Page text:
My plan is to make salmon burgers, portabello burgers, a creamy pasta broccoli dish (with broccoli from last week), a pasta primevera dish (cold pasta salad with the tuna ) and to get drunk. (just kidding.)

Saturday, March 7, 2009

Mother Love

A quote from Carl Jung on the mother archetype:

. . . the mother-love which is one of the most moving and unforgettable memories of our lives, the mysterious root of all growth and change; the love that means homecoming, shelter, and the long silence from which everything begins and in which everything ends. Intimately known and yet strange like Nature, lovingly tender and yet cruel like fate, joyous and untiring giver of life–mater dolorosa and mute implacable portal that closes upon the dead (Archetypes 92).

Psychology of Food

I have read in some Jungian Psychology tomes, that food, that is the image of food, the topic of food, is associated with the mother archetype. In symbolic terms, anorexic thinking is shaped by a rejection of the mother archetype, and, I suppose, to be addicted to food is to always be seeking, and never finding, the "Good Mother."
My belief in this is influenced by the brilliant Marion Woodman, and her work including The Owl was a Baker's Daughter, the Still Unravished Bride and Addiction to Perfection. These are not pop psychology books, but imaginative psychological ruminations on women, food and the longing for nurturing.

The other night I had a dream, I was in a second floor room of a large house. People have come to the house to inspect it, or look around, or something. A chicken is in the room, and startled by the people, it flies out the window. I go outside and pick up the chicken, or, rather, it is handed to me by someone who has picked it up. I am afraid to hold the chicken, a pretty, red and yellowish bird, but I decide to hold it close to my chest, like holding a baby. The chicken is still alive, but its neck is broken, and as I hold it, it dies.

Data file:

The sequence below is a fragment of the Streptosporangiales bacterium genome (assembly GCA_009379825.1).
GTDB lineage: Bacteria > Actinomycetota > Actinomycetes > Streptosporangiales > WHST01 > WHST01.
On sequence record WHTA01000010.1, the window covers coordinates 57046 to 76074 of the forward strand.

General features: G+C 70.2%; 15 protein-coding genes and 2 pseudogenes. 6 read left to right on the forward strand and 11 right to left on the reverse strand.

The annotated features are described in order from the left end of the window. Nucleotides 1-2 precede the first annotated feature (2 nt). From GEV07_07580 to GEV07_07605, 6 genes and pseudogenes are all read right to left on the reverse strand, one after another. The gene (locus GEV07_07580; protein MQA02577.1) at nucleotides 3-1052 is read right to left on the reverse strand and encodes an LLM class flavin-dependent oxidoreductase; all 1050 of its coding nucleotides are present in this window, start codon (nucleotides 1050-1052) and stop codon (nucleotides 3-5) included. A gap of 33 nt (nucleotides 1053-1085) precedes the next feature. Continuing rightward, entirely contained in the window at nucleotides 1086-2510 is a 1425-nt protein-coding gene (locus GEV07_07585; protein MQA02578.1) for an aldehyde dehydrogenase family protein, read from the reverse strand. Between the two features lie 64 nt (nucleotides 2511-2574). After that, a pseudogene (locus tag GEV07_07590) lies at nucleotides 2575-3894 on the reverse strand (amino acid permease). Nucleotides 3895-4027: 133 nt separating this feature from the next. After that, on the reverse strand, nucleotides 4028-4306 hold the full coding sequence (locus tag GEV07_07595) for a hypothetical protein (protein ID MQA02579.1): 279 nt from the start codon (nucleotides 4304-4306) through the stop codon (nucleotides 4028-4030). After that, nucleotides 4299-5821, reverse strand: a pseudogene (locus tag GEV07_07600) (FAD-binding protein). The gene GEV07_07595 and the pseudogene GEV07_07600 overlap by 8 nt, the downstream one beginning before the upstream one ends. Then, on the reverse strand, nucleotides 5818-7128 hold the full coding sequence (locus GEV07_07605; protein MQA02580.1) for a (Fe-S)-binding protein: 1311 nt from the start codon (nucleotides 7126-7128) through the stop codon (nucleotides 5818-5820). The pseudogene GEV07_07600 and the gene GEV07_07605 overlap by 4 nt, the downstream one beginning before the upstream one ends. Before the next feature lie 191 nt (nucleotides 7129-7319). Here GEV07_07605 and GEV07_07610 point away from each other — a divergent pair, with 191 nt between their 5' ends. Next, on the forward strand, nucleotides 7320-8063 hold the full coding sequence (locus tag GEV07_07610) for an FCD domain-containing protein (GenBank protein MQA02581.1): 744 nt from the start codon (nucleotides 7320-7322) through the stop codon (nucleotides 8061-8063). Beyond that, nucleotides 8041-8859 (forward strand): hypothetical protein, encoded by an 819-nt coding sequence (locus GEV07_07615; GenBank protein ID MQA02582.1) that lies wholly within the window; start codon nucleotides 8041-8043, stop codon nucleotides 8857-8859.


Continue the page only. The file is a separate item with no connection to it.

I once sat with a dying chicken, a friend's pet, that a dog had gotten a hold of and snapped its neck. I felt very sad and afraid as it labored to breath, even though it was "just a chicken," one bird similar to the thousand I had bought in a supermarket and brought home to saute.

I had made a chicken stew this week, and ate it all week till I got absolutely sick of it. I ended up throwing it out on Friday, thinking it might no longer be safe to eat.

Food and mothering are inseparable themes in my mind. I hold the chicken to me, like a mother holding a baby. When I cook a chicken stew, I am attempting to feed myself, to take care of myself, as a mother sustains a child. The chicken, in the dream, has broken its neck in a fall from a window (chicken's don't fly too good.) It is passing from the state of being a living bird, to being food, although I wouldn't eat this chicken, as I wouldn't have eaten the bird I watched die after being injured by the dog.

Sunday, March 1, 2009

$115.24 hauled home from the grocery store

Chicken breasts on sale $5.83, frozen shrimp $5.99, mushrooms $1.99, 1 broccoli crown $1.99, 1 carrot .57, Napa cabbage as big as my head $9.67 (didn't think it was going to cost that much!),
garlic .46, lime .50, 2 lemon $1.00, basil $2.29, cilantro $2.29, 1 red pepper $2.13, hot pepper .07,
multigrain bread $2.29, peanut butter $4.69, coffee $4.59,milk $4.19, pasta $1.99, oyster sauce $4.99, (not the price it said on the shelf, usual grocery store rip off), frozen fruit $3.99, oatmeal $2.75, cheddar cheese $2.29, parmesan $2.99, kidney beans .89, rice vermicelli $2.66, brown rice $2.69, tomato puree $1.55, tomato paste .50

non food: fish oil capsules $7.49, Tums $4.54, tooth paste $4.59, Ivory soap $2.47, Chapstick $1.19, Oil of Olay beauty creme $7.97, dental floss $2.00.

This always happens when I have several new recipes in mind to try. This is not a frugal haul, but I will make it last two weeks.